T-H-E  M-Y-S-T-E-R-Y


Interviews of Eyewitnesses who either saw or heard about
Amelia and Fred in Saipan and surrounding area.

 Amelia, 2009: Hilary Swank as Earhart, with Richard Gere


Interesting links on what happened to Amelia:

https://earharttruth.wordpress.com/
(This promotes a book released in 2012 by a naval journalist supporting theories of a capture by
the Japanese; and withheld information by the U.S. government)

http://legacy.wkyc.com/story/news/local/cleveland/2015/07/21/amelia-earhart---parker-hannifin/30164275/
(A local Cleveland broadcast dated July 2015 about the latest findings in the Marshall Islands by a team of researchers; evidence is growing)



Sources:
http://www.americaslibrary.gov/aa/earhart/aa_earhart_learns_2.html
https://en.wikipedia.org/wiki/Amelia_Earhart#cite_note-48

32 comments:

  1. Now this lady I heard about, You have done an excellent job in doing your theme. Well done.
    Yvonne.

    ReplyDelete
    Replies
    1. Thanks. This was a difficult post. There is so much written about her!!

      Delete
  2. I have heard about her but not much in detail! She was really a lady with so much passion and determination for aviation!

    Another wonderful post :)

    Cheers,
    Srivi
    The Piscean Me | Twitter

    ReplyDelete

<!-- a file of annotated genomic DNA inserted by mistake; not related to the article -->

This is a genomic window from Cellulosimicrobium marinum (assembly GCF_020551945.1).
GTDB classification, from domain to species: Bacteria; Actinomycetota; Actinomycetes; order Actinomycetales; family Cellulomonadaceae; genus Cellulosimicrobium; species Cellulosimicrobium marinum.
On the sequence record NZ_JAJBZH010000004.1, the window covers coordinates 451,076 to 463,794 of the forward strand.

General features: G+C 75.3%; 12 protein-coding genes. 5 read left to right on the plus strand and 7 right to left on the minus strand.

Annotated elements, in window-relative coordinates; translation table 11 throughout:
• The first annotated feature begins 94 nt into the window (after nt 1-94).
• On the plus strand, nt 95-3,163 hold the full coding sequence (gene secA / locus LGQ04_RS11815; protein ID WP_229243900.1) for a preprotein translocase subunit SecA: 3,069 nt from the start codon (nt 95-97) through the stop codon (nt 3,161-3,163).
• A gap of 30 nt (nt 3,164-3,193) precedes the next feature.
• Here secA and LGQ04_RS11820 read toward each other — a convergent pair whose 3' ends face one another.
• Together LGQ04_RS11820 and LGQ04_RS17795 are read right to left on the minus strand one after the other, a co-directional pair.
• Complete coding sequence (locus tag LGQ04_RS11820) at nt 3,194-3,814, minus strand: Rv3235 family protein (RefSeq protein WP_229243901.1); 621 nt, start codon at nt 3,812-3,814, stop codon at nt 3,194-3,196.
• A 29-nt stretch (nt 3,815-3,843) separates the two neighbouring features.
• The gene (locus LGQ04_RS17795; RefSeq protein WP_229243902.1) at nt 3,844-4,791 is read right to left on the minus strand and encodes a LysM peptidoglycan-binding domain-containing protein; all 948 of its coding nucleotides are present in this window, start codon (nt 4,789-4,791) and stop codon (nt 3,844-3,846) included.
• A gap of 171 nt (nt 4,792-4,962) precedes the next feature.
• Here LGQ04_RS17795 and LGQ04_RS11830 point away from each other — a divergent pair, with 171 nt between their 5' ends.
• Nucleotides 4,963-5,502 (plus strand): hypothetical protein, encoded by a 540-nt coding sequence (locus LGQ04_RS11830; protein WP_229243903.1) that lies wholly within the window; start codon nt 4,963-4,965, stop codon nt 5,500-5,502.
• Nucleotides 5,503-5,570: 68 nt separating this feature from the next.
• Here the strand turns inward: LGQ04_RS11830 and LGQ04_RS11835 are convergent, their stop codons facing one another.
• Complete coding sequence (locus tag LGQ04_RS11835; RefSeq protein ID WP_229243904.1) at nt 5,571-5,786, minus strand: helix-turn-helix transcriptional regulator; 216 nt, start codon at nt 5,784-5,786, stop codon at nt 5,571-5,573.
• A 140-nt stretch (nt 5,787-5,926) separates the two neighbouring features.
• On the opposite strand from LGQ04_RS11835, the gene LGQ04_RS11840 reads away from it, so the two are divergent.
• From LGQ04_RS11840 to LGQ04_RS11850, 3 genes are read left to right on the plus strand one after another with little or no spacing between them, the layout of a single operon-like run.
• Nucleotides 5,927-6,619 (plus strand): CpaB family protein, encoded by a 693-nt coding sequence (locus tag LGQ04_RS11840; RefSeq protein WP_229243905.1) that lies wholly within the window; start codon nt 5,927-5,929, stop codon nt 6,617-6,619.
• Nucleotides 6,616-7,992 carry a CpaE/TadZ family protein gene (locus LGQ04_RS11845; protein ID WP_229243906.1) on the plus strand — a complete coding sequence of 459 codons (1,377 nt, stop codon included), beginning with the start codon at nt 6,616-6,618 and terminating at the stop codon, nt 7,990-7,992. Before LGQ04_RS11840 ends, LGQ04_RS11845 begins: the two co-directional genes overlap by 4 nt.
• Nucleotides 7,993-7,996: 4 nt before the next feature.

Replies
    1. I only knew the big story in 1937. Learning about her younger years showed me a different woman.

      Delete
  3. Maybe one day we'll find out what really happened to her. Could be the Japanese shot her down.

    I’m exploring different types of dreams and their meanings.
    E is for Epic Dreams
    Stephen Tremp’s Breakthrough Blogs

    ReplyDelete
    Replies
    1. Ah, you believe that theory. I do too after hearing some of the eyewitnesses.

      Delete
  4. I wonder if she'd still be famous today if she hadn't disappeared.

    ReplyDelete
    Replies
    1. Not as much I fear, but she certainly did enough to place her at the top. Her position in life allowed her to be a powerful voice for women in aviation.

      Delete
  5. What's astounding to me is how many flights have just vanished over the years. Where did they go? How can an airplane just disappear without a trace?

    ReplyDelete
    Replies
    1. And there are so many stories like this too!

      Delete
  6. I think there was a girl recently who repeated her flights... I remember reading about it. I also remember an article that talked about how her wreckage has been found...

    @TarkabarkaHolgy from
    The Multicolored Diary
    MopDog

    ReplyDelete
    Replies
    1. Yes, I read about her. One other (probably more) repeated Earhart's flight.

      Delete
  7. Thanks Sharon, this was exciting and energising and excellent to receive this brief on Amelia Earhart. My goodness - how she pursued her dreams! Her story is gripping. I'd love to watch the clips you've given, someday ... I've never seen the film with Hilary Swank and Richard Gere, though I know about it - I'm making a note to get it.

    ReplyDelete
    Replies
    1. Thanks! Oh, I hope you do. Like I said, there is tons more on her life. One could do a theses on her!

      Delete
  8. Her story will always be a mystery and always be fascinating.

    ReplyDelete